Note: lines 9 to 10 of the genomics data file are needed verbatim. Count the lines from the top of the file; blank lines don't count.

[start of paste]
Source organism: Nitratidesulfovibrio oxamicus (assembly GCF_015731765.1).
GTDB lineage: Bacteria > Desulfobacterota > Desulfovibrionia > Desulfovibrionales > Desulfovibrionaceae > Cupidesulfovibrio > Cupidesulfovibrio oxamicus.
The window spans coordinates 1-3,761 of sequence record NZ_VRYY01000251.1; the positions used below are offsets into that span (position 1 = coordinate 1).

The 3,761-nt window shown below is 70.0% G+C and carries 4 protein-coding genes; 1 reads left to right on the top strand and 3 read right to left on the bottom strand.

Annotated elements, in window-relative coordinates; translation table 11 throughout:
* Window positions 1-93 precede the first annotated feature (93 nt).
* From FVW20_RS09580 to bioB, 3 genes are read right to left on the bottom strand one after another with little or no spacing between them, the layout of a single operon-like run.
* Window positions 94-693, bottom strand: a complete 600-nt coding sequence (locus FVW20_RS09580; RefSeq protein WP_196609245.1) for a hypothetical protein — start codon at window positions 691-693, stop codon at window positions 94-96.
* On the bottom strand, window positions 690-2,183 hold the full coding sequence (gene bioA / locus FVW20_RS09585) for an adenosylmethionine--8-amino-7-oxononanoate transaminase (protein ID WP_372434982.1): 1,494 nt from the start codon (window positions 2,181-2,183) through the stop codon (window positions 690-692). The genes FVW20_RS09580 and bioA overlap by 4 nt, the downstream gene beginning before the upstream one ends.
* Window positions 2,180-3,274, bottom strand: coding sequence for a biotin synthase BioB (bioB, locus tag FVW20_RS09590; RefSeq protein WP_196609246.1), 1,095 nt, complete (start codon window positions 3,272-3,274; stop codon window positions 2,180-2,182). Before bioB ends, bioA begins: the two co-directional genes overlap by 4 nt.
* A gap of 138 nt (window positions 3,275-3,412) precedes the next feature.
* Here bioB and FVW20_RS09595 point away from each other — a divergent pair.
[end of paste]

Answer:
* On the bottom strand, window positions 690-2,183 hold the full coding sequence (gene bioA / locus FVW20_RS09585) for an adenosylmethionine--8-amino-7-oxononanoate transaminase (protein ID WP_372434982.1): 1,494 nt from the start codon (window positions 2,181-2,183) through the stop codon (window positions 690-692). The genes FVW20_RS09580 and bioA overlap by 4 nt, the downstream gene beginning before the upstream one ends.
* Window positions 2,180-3,274, bottom strand: coding sequence for a biotin synthase BioB (bioB, locus tag FVW20_RS09590; RefSeq protein WP_196609246.1), 1,095 nt, complete (start codon window positions 3,272-3,274; stop codon window positions 2,180-2,182). Before bioB ends, bioA begins: the two co-directional genes overlap by 4 nt.